The Squirrel

Recently, I was at the University of Northampton for a meeting.  Because it was such a nice lovely day the lady that I was meeting with suggested that we sit outside and talk.

As we sat talking she noticed a squirrel merrily skipping along oblivious to our presence and brought it to my attention. We stopped talking for some time to observe the squirrel.  We were somewhat horrified to notice it suddenly jump into the bin.  However, it shortly came out with an empty sandwich case.  It started pecking away at the case with the hope that it would find something to eat, but after a while it got tired and skipped away leaving the sandwich case on the ground.

“Don’t leave that that there” called out the lady I was talking to, but the squirrel just skipped away.

I smiled and wondered, how many people would think it was one of young students that we had seen on the campus for a summer course that had left the sandwich case on the ground.

Selah.

Copyright 2012. This document is the specific intellectual property of Susan Popoola. Content may not be reused or reproduced without the specific permission of the owner or a reference to the source.

Who Am I?

It may sound criminal, but I actually missed the Saturday night of the Olympics when Jessica Ennis, Greg Rutherford and Mo Farah all won Gold medals.  Although I watched all the events later, I was actually at a party that evening.  To be precise – I was at a Nigerian party.

I Specify that it was a Nigerian party as although I originate from Nigeria and I’ve actually lived there before I very rarely go to Nigerian parties.

I therefore found myself sitting and observing – fascinated.  It was a 70th birthday party and I was fascinated by all the people dressed in different styles of dress all in the same material – brought and sewn especially to support the celebrant.

I was fascinated by the rich variety of Nigerian food inclusive of a range of rice and yam dishes with different soups and sauces.  The variety of Nigerian snacks inclusive of meat pies which are actually very meaty in comparison to the British meat pies or Cornish pasty.

I was fascinated when a variety of gifts inclusive of bags, waste paper bins and saucepans were distributed to the guests.

In addition, in recent years Nigeria seems to have developed a new style of music which is characterised by African beats with singing in English often interjected with some singing in a Nigerian language.

So as I sat contemplating my environment with fascination a song started playing with a chorus “ Who am I, Who am I”.  Even more fascinated I found myself contemplating for the first time in a long while – really and truly, Who am I in the context of Nigeria?!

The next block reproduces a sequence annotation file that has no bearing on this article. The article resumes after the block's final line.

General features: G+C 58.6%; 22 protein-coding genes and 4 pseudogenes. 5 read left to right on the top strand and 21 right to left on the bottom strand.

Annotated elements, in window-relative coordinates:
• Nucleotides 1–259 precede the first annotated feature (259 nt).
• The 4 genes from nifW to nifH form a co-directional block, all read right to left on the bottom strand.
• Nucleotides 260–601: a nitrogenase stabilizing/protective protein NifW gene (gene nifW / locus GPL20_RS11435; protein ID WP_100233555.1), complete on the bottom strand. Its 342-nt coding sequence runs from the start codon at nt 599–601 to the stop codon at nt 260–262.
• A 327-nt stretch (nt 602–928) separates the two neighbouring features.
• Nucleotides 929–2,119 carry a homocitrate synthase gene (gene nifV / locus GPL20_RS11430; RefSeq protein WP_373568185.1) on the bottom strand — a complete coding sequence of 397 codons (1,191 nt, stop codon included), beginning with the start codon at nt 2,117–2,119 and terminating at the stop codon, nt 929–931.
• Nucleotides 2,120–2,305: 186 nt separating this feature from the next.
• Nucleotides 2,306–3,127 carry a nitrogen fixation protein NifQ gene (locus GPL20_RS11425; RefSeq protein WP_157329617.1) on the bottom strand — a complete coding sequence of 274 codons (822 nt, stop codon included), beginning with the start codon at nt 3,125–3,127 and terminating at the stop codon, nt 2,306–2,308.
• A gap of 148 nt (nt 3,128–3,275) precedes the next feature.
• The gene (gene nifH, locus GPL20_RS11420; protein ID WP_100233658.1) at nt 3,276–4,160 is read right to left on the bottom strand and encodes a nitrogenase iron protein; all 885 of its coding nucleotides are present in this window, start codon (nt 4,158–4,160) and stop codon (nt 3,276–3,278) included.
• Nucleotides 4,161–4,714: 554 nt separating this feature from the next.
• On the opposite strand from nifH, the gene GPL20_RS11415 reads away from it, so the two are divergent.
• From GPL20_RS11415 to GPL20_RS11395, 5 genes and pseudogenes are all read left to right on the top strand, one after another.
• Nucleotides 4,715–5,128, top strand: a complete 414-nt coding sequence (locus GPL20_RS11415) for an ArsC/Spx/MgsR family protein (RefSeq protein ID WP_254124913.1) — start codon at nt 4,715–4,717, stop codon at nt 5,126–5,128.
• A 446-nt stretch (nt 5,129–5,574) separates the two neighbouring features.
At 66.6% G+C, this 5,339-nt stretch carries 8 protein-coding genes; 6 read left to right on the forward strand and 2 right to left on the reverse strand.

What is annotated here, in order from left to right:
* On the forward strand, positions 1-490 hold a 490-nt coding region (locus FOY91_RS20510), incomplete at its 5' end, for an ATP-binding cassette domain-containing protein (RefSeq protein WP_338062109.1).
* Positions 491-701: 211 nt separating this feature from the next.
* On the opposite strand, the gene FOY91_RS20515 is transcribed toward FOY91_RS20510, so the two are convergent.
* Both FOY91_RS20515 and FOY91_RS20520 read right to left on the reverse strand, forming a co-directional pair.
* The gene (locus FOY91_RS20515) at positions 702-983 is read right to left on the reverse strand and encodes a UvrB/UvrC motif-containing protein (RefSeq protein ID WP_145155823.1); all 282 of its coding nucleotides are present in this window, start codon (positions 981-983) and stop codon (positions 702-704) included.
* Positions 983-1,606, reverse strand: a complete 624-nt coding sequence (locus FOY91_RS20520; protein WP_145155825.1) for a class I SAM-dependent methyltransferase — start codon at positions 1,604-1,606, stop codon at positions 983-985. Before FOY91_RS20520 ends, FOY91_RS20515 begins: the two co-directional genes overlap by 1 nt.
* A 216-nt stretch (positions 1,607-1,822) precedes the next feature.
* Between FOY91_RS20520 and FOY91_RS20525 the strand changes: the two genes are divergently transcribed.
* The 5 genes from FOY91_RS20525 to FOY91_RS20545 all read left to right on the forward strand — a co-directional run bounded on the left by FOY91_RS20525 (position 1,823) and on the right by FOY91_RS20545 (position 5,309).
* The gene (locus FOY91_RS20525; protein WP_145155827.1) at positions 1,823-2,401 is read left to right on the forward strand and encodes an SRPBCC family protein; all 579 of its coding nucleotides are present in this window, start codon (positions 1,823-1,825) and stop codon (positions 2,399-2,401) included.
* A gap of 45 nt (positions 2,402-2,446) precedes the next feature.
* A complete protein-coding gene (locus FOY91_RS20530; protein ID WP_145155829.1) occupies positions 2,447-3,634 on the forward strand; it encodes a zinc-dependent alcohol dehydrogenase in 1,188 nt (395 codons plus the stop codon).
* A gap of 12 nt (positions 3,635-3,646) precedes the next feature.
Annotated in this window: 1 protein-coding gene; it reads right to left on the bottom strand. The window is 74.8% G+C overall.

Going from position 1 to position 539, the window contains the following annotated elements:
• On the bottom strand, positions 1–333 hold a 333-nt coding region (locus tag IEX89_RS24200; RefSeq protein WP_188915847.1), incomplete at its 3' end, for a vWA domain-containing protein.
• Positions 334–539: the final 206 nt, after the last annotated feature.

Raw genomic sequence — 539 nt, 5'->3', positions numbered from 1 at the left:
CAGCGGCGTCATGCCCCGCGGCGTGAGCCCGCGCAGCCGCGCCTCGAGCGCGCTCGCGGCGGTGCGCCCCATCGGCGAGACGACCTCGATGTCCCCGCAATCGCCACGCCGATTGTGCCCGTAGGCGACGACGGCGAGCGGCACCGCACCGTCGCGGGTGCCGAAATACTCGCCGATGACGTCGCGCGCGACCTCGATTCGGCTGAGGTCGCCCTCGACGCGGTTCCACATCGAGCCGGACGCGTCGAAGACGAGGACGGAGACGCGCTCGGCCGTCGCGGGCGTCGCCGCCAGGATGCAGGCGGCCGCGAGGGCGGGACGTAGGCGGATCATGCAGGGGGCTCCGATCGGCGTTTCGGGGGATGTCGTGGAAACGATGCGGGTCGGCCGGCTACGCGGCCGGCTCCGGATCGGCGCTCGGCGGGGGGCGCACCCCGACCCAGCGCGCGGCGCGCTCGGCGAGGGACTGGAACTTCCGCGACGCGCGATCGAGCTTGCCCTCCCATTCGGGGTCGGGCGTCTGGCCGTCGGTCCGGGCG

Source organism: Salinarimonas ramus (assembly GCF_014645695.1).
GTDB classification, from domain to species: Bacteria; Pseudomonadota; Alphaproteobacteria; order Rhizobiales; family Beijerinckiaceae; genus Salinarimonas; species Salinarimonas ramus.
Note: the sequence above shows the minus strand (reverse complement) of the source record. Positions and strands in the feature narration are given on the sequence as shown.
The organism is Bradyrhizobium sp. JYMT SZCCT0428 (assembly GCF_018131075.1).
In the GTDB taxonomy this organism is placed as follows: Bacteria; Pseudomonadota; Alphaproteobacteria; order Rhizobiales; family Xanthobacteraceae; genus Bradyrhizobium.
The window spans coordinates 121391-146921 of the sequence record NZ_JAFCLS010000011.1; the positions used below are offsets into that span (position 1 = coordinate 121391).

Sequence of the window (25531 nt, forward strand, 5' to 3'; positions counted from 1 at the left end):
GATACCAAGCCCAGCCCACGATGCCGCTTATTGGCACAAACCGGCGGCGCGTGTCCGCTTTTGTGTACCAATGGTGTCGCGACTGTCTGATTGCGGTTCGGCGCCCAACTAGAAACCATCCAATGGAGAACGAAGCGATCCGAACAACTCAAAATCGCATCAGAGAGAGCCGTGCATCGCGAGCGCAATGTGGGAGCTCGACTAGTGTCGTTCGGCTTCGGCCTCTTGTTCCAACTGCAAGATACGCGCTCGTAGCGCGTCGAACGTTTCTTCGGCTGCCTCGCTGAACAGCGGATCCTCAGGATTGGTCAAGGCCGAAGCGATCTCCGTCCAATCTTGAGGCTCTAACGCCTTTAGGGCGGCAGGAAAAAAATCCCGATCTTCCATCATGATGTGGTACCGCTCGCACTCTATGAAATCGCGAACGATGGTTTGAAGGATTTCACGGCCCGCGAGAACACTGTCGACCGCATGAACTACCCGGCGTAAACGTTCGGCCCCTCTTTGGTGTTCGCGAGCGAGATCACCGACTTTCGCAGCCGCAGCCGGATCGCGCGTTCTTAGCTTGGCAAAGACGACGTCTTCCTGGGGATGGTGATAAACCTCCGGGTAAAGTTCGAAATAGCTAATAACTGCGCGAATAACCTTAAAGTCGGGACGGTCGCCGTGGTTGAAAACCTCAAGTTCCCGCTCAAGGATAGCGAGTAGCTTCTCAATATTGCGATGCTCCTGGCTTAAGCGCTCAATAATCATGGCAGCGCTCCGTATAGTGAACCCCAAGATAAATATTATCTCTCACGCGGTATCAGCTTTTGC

Selah ?

Copyright 2012. This document is the specific intellectual property of Susan Popoola. Content may not be reused or reproduced without the specific permission of the owner or a reference to the source.

Just Keep on Moving

I drove down to Milton Keynes Shopping Centre earlier today for a meeting with Waterstones about my new books.

I hadn’t realised that the Sainsbury’s Sport Relief Mile was taking place in the City Centre.  This led to some closed roads and the need to do a bit of meandering to get a parking spot.

Having parked my car I walked towards the shops only to get caught trying to cross the road by some of the event’s participants running along the road.

Being that it was such a lovely afternoon and I had plenty of time on my hands, I stood relaxed waiting for the participants to pass by, listening to the beating of the African drums being played by the side of the road as it did so.

As I stood watching it was fascinating to see the diversity of the participants from those in costumes to the other participants of different ages – parents with children and people just going along by themselves.  There were those that were running and also those just walking along. There was even a lady with a pushchair.

All of them were just walking towards a destination at their own individual paces.  As they finally all passed by and I crossed the road, I found myself thinking – as we all go in the new week, let’s keep on moving by whatever means necessary, regardless of whatever odds we may encounter.

Selah.

Copyright 2012. This document is the specific intellectual property of Susan Popoola. Content may not be reused or reproduced without the specific permission of the owner or a reference to the source.

The Limitations of Empowerment

In recent times there has been constant talk within Human Resources (HR) circles about the importance of Employee Engagement.  To be honest even though we may have used different terminology in the past, the concept is really nothing new.

After all, it’s in the bid to engage employees, to retain them and attain the best results from them we talk about empowerment, delegation and at a more sophisticated level Distributed Leadership.